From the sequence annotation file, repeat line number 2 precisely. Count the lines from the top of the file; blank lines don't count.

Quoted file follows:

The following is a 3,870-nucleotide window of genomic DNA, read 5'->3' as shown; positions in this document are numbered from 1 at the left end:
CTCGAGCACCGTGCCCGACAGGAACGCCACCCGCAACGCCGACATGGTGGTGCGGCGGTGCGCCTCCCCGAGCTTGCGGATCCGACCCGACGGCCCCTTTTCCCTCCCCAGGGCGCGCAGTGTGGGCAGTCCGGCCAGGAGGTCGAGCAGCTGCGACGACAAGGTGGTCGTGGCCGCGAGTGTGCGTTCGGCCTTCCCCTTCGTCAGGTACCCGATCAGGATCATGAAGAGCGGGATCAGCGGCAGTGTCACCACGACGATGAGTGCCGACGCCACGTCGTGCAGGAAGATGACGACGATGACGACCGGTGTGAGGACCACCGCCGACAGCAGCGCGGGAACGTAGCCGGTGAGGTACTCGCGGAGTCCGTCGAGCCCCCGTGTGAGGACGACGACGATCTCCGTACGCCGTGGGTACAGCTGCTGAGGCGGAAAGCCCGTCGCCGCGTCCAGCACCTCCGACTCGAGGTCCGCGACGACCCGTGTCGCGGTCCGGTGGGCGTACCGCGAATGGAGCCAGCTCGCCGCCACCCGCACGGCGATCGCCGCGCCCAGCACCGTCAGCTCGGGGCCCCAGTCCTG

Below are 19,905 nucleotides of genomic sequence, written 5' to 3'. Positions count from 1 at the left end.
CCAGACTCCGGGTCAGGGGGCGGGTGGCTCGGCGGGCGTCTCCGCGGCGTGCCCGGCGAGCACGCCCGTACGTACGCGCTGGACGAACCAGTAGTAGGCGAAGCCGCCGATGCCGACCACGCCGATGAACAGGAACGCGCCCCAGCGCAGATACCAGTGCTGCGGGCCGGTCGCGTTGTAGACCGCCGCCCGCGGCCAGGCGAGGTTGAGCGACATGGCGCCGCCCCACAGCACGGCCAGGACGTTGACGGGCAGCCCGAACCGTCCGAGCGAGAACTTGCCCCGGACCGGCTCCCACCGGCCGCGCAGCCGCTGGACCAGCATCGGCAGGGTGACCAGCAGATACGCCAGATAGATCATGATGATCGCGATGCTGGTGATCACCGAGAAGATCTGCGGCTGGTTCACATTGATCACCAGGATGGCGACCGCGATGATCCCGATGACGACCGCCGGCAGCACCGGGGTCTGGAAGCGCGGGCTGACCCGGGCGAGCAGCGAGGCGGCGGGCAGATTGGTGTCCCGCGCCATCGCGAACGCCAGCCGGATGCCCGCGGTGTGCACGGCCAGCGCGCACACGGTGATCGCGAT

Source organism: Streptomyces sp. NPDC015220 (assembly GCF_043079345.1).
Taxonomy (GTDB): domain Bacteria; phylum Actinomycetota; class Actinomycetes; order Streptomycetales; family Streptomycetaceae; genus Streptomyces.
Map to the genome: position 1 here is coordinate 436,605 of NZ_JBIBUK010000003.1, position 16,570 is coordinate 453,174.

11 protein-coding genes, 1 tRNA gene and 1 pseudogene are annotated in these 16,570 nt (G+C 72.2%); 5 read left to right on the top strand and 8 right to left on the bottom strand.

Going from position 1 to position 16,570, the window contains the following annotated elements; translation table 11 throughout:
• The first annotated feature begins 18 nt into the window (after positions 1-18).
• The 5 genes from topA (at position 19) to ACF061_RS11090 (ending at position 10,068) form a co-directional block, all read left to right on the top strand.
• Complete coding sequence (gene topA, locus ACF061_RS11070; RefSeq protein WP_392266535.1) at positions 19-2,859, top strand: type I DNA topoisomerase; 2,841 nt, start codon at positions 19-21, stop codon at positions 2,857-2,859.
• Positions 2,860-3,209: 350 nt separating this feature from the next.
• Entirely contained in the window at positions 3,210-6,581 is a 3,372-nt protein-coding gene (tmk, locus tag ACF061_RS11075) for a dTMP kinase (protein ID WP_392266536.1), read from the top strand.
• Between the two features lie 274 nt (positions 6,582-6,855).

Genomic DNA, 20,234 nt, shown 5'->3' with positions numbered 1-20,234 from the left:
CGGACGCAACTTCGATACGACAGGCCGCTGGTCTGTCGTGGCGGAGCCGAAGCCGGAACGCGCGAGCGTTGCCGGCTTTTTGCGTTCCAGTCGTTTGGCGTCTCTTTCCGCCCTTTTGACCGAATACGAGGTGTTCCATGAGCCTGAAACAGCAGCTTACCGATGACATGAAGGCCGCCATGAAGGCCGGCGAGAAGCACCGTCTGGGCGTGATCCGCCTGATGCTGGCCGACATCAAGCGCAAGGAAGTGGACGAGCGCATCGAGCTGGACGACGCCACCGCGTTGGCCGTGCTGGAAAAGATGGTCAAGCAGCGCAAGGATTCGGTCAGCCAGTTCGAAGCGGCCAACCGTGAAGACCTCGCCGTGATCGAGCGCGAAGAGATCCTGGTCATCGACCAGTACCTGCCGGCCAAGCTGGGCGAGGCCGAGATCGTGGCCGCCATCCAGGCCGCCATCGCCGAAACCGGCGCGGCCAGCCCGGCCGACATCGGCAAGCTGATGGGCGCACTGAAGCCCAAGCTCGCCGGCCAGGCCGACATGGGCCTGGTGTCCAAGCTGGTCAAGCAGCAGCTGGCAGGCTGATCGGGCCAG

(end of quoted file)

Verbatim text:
CTCGAGCACCGTGCCCGACAGGAACGCCACCCGCAACGCCGACATGGTGGTGCGGCGGTGCGCCTCCCCGAGCTTGCGGATCCGACCCGACGGCCCCTTTTCCCTCCCCAGGGCGCGCAGTGTGGGCAGTCCGGCCAGGAGGTCGAGCAGCTGCGACGACAAGGTGGTCGTGGCCGCGAGTGTGCGTTCGGCCTTCCCCTTCGTCAGGTACCCGATCAGGATCATGAAGAGCGGGATCAGCGGCAGTGTCACCACGACGATGAGTGCCGACGCCACGTCGTGCAGGAAGATGACGACGATGACGACCGGTGTGAGGACCACCGCCGACAGCAGCGCGGGAACGTAGCCGGTGAGGTACTCGCGGAGTCCGTCGAGCCCCCGTGTGAGGACGACGACGATCTCCGTACGCCGTGGGTACAGCTGCTGAGGCGGAAAGCCCGTCGCCGCGTCCAGCACCTCCGACTCGAGGTCCGCGACGACCCGTGTCGCGGTCCGGTGGGCGTACCGCGAATGGAGCCAGCTCGCCGCCACCCGCACGGCGATCGCCGCGCCCAGCACCGTCAGCTCGGGGCCCCAGTCCTG